So-20 Judaism

Emet Levine, Jewish So-20 resident for his whole life, waiting for the Marta bus to get to his So-20 daycare.
Emet Levine, Jewish So-20 resident for his whole life, waiting for the Marta bus to get to his So-20 daycare.

Let’s talk about the Jewish scene So-20. By “So-20” I mean “South of Atlanta Interstate 20,” where I have lived for nearly ten years and would like to continue to live. As I know, there is no Jewish scene south of 20.

If one is looking for Jewish community intown, it’s several miles north at a minimum.  There’s Jewish Kids Groups at the Kindezi school near O4W–but otherwise Ponce is about as far south as it goes.  For synagogues, it’s Chabad on Ponce, Shearith (Highlands), AA (Buckhead), the Temple (north Midtown), or Toco Hills.  If one is looking for a Jewish school intown you’ve got JKG, Torah Day School in Toco, perhaps a bus from Toco to Sandy Springs, and otherwise nothing post-preschool (and the southernmost preschool is IJP in the Highlands).  If you want a mikvah, you have to go to Toco, Sandy Springs or, as I did for a while, pretend “floating” is a mikvah (it is not).  There are various events held in my hood, which I enjoy, but are ultimately social / transactional in nature.

I’ve been meditating on the following verse lately, inspired by a session I attended at the Reconstructing Judaism convention on creative use of space:

וְעָשׂוּ לִי מִקְדָּשׁ וְשָׁכַנְתִּי בְּתוֹכָם.
Lord, prepare me to be a sanctuary​, that I may dwell within you. Exodu​s 25:8.

Perhaps I’m a unicorn, but I very strongly want to practice daily Judaism, be part of a community of Jewish families, to observe Shabbat and attend a synagogue, … and to live where I live.  So far that’s manifested in a lot of driving (and lately for our one-car family, Ubering and bus-riding) as well as some hosting people who are willing to brave the Friday-afternon southbound traffic to come over for Shabbat dinner.

I know there are other Jews around.  Many probably don’t care about Jewish community.  Some may have made the rational assessment that they had to choose between neighborhood and Judaism.  Some are satisfied with the occasional social events that some shuls and other groups sponsor.  For some (including rabbis) traveling to a Jewish space is a given, as part of their commute.  And on the rare occasion I meet someone in a Jewish setting who lives near me, we both tend to express enthusiasm for creating Jewish community in our area, but lack resources to do it.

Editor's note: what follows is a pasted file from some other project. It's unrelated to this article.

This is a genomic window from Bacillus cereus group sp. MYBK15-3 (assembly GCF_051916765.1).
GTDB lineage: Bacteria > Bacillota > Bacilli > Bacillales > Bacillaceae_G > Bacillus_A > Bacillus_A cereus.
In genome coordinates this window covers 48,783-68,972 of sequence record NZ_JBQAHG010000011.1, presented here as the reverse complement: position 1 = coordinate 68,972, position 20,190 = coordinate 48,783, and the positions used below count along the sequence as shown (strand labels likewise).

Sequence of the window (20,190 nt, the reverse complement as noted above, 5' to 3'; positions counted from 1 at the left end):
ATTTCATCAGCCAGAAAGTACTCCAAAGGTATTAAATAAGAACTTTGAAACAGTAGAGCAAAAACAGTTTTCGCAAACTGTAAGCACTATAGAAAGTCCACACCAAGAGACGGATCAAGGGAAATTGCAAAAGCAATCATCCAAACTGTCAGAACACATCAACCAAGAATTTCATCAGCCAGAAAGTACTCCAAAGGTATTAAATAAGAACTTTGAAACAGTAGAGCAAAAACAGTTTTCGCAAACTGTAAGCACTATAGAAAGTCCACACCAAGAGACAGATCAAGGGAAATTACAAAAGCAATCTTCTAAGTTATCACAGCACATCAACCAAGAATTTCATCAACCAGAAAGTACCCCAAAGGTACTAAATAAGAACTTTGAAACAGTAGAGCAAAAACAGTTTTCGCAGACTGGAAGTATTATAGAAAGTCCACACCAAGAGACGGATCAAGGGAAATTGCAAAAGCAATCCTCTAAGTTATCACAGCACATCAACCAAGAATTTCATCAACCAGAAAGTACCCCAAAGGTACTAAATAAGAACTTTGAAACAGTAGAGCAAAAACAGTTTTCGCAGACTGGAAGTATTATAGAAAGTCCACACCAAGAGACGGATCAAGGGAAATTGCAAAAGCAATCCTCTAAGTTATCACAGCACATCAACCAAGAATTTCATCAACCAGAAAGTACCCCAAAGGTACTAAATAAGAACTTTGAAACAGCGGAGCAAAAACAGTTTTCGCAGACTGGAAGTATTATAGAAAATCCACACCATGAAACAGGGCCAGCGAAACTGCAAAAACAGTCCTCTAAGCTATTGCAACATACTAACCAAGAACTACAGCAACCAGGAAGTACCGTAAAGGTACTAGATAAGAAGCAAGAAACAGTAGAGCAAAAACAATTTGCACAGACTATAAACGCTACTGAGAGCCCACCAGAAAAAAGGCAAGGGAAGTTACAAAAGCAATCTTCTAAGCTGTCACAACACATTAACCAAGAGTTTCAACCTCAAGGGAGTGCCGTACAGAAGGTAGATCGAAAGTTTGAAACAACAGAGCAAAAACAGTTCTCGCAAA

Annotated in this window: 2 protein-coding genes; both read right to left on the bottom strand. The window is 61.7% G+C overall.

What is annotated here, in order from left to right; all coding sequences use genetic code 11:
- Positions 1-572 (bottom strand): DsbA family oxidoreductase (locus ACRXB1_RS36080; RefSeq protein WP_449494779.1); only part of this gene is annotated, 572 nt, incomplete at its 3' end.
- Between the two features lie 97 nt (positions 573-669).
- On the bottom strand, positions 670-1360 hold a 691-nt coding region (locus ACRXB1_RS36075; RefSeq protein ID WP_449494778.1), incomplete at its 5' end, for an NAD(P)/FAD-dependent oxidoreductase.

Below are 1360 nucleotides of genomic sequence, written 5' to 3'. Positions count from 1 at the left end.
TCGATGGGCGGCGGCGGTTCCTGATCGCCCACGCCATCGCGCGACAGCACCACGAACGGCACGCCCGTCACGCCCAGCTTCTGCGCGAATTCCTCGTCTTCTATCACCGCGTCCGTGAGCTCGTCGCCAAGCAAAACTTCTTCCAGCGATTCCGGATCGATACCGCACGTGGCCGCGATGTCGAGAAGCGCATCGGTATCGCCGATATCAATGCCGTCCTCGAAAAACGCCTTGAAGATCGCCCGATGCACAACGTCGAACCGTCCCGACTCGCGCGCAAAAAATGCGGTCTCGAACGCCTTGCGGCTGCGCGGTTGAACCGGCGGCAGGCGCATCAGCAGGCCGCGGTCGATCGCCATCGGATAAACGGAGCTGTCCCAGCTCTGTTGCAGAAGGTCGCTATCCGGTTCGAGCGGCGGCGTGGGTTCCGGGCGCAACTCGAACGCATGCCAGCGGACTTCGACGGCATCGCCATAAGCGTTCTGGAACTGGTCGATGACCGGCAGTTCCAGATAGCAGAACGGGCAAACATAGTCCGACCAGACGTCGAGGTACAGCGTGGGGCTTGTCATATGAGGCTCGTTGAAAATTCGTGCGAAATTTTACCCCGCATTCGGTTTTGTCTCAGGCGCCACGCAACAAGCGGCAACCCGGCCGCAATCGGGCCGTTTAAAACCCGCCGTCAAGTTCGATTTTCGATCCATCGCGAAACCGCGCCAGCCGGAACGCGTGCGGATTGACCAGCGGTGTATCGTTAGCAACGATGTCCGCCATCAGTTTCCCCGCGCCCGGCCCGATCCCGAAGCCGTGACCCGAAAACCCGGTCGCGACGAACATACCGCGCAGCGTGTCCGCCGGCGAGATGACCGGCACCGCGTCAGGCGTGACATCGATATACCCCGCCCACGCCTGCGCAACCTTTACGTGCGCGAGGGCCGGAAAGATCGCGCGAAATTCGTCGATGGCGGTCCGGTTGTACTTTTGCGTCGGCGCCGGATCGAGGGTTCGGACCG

This is a problem without an apparent solution.  Atlanta is a major and growing city in which many Jews live, and in which an increasing number of families are remaining intown rather than moving to the suburbs.  The So-20 area in particular is exploding.  But from an outsider’s perspective, the existing organizations (with one exception I’ll discuss below) don’t want to invest in a “sanctuary” down here–they are focused on the “neighborhood event” approach that often best serves the interests of the Judaism-lite crowd.  And those in the Jewish community driven to build something (including me) are already involved building things in other geographic locations (or, um, working at their day jobs, as I should be really doing now).

JKG offers a bright spot.  While their physical spaces remain squarely north of I-20, the model offers sustainable Jewish programming targeted for intown families.  Their aftercare gives me at least some option for my kids to get Jewish education during the week–and while the Highlands still quite the haul for me, they have affirmatively expressed interest in sending a bus down to my kid’s school, but why would they do that if I’m the only one signed up? (and marketing is not my forte).

I have no idea how to translate the JKG concept into something for grownups.  All I know is that I would really like to see a physical space down here–maybe just on Shabbat–devoted to Jewish community and prayer.  Maybe someday I’ll have the resources to build it myself.  I know a mikvah is a long shot but could we at least have one closer than Sandy Springs?

Until then, all So-20 Jews are welcome for Shabbat dinner at my house–and I hope to see an increasing number of meaningful Jewish experiences close by.

 

 

 

 

 

About the Author
Bonnie Levine is an attorney and musician, as well as a wife and mom of a three-year old son and a five-year old daughter. She writes about spirituality, parenting, and the American and Atlanta Jewish communities. Views are her own and not those of her employer or any organization.
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